I and another teacher share a large classroom, split into two small rooms by a wall of cabinets and a shared, multi-stall bathroom. All of our prekinder students use that bathroom throughout the day. If HB2 passes, that bathroom would legally need to become a single-gender bathroom. Anytime a student who is not that specified gender needed to use the bathroom or had an accident, they would need to be escorted down two hallways to the next nearest bathroom. Because of NCPK adult/child ratios, this would mean that up to six students would need to be walked down those two hallways to the next nearest bathrooms anytime one student needed to go or had an accident. (And yes, it's as messy as you might think... and yes, that mess would trail us down those hallways to the bathrooms). Also, the class I share my current bathroom with is a self-contained autism classroom, meaning all of their students have diagnoses and several of their students are in diapers. So every single time one of their students needed to have their diaper changed, they would need to be escorted to the nearest same-gender bathroom, as well. On top of all of this, the nearest bathrooms are not "pre-k certified" which would mean they would need to be inspected and updated to NCPK licensing and sanitation standards. I'm sure these bathroom updates are not in the budget considering all of the budget cuts being made to NC education lately, so I am wondering where that money would come from. Keep in mind, this is just one elementary school in the entire county. I'm sure reviews would need to be made to see how many other elementary schools, as well as middle and high schools who educate students with special needs that include toileting, in the state need bathroom updates to comply with the mandates in HB2.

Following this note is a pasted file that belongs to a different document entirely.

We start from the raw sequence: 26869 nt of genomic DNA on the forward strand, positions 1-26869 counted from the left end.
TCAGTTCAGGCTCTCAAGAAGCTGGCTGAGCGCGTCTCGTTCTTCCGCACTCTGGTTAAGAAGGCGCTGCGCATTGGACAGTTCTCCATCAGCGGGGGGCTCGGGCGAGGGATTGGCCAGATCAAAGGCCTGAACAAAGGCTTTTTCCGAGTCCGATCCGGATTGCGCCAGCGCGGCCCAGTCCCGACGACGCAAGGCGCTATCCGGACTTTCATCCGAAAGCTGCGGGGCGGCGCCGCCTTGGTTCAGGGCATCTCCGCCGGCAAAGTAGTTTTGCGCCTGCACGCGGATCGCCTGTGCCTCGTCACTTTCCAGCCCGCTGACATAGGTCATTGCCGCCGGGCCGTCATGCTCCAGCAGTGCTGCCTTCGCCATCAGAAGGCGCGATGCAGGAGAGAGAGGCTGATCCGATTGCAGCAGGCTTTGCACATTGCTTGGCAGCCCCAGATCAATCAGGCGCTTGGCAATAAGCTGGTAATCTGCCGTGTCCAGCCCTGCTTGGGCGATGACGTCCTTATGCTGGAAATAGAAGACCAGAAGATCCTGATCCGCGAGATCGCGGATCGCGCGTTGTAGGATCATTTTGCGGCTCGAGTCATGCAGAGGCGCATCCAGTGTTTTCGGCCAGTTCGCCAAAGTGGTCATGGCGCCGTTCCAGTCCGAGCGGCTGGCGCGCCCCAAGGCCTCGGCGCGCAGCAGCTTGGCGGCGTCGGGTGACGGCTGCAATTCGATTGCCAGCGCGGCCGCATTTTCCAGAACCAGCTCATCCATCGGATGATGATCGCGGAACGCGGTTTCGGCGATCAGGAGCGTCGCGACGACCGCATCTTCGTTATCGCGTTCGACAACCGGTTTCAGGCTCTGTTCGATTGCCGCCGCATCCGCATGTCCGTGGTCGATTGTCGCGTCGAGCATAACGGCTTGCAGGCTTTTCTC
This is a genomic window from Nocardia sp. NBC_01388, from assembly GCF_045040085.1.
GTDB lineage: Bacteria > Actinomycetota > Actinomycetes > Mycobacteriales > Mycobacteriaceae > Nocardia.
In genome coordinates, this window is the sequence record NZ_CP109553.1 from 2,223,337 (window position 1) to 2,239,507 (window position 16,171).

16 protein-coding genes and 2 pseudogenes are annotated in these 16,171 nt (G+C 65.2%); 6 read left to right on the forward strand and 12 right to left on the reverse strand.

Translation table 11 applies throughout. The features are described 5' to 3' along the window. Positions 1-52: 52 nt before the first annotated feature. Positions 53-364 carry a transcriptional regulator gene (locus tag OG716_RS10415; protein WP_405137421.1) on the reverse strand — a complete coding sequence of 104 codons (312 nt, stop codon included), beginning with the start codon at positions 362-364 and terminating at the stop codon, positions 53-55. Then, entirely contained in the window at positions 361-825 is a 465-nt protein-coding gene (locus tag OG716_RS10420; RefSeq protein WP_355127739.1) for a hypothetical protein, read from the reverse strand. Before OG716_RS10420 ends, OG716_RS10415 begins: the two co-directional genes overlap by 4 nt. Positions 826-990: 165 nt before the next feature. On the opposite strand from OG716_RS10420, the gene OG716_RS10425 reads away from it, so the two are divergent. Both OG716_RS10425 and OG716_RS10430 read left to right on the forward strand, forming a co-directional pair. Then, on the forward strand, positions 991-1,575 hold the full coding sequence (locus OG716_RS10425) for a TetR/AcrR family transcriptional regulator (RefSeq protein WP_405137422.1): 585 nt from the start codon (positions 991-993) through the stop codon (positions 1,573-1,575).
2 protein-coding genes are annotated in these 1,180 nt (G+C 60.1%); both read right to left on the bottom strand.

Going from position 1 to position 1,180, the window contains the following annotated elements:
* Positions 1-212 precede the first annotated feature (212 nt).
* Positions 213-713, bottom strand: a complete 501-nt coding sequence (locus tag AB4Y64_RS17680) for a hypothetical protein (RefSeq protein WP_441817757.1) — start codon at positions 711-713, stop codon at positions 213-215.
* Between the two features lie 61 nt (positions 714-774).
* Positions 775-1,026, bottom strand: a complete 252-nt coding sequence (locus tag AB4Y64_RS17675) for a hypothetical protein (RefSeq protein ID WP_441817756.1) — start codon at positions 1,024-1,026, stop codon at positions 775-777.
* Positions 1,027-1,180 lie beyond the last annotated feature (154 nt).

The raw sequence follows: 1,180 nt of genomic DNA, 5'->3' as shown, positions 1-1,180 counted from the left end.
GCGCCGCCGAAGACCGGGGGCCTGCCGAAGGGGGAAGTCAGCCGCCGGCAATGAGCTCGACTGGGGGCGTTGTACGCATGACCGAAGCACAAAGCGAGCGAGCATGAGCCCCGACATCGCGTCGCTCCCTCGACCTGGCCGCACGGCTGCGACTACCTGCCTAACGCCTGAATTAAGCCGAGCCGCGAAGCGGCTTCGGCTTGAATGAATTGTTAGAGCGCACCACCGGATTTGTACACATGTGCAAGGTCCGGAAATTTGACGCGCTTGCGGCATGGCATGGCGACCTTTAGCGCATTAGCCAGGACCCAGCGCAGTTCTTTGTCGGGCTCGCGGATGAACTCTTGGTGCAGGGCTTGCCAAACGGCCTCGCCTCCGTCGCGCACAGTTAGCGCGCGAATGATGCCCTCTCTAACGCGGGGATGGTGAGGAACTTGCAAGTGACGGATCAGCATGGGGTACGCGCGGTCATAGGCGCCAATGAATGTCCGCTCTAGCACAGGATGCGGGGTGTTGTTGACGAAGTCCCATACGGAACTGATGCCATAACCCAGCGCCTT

If I sound angry, it's because I am. My anger is not directed at you in particular, but at this bill which seems to cause a lot of hassle for a ridiculous reason. It should be no shock to anyone that teachers in NC already have enough on our plates. "Walking students to the bathroom" seems like something small until you look a little further into it, and realize you would be adding a LOT more to my plate. And if you still don't realize that, I sincerely invite you to come spend a day with me and my wonderful students. You will see that, when taught compassion and love from an early age, it's much easier and more fulfilling to be concerned with the important things in life (such as treating others with respect) than it is to be concerned about whether someone has a penis or a vagina when they pee next to you. I hope this email does not come to you too late*, as I just learned about this bill a couple hours ago.